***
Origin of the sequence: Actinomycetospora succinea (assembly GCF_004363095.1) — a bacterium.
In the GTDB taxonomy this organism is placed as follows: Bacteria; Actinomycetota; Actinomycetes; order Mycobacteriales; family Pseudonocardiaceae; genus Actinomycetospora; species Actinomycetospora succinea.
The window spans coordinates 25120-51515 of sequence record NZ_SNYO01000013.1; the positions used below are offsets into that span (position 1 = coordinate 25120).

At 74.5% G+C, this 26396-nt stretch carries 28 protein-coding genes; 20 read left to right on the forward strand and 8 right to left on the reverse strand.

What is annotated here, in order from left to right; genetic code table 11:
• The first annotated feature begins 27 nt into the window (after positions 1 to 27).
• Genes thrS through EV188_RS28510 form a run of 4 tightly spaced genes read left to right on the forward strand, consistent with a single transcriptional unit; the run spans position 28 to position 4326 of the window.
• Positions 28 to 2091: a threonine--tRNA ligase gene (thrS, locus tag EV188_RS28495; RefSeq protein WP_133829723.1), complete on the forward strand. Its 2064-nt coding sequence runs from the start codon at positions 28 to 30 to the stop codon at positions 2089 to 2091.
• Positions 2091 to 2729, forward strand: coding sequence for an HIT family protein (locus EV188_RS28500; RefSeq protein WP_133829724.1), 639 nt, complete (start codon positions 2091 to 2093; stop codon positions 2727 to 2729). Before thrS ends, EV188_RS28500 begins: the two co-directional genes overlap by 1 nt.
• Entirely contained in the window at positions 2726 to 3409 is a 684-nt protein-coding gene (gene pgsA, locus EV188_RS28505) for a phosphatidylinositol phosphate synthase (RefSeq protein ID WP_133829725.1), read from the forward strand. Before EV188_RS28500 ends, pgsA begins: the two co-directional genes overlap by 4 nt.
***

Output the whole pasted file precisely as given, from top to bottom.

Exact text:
Origin of the sequence: Actinomycetospora succinea (assembly GCF_004363095.1) — a bacterium.
In the GTDB taxonomy this organism is placed as follows: Bacteria; Actinomycetota; Actinomycetes; order Mycobacteriales; family Pseudonocardiaceae; genus Actinomycetospora; species Actinomycetospora succinea.
The window spans coordinates 25120-51515 of sequence record NZ_SNYO01000013.1; the positions used below are offsets into that span (position 1 = coordinate 25120).

At 74.5% G+C, this 26396-nt stretch carries 28 protein-coding genes; 20 read left to right on the forward strand and 8 right to left on the reverse strand.

What is annotated here, in order from left to right; genetic code table 11:
• The first annotated feature begins 27 nt into the window (after positions 1 to 27).
• Genes thrS through EV188_RS28510 form a run of 4 tightly spaced genes read left to right on the forward strand, consistent with a single transcriptional unit; the run spans position 28 to position 4326 of the window.
• Positions 28 to 2091: a threonine--tRNA ligase gene (thrS, locus tag EV188_RS28495; RefSeq protein WP_133829723.1), complete on the forward strand. Its 2064-nt coding sequence runs from the start codon at positions 28 to 30 to the stop codon at positions 2089 to 2091.
• Positions 2091 to 2729, forward strand: coding sequence for an HIT family protein (locus EV188_RS28500; RefSeq protein WP_133829724.1), 639 nt, complete (start codon positions 2091 to 2093; stop codon positions 2727 to 2729). Before thrS ends, EV188_RS28500 begins: the two co-directional genes overlap by 1 nt.
• Entirely contained in the window at positions 2726 to 3409 is a 684-nt protein-coding gene (gene pgsA, locus EV188_RS28505) for a phosphatidylinositol phosphate synthase (RefSeq protein ID WP_133829725.1), read from the forward strand. Before EV188_RS28500 ends, pgsA begins: the two co-directional genes overlap by 4 nt.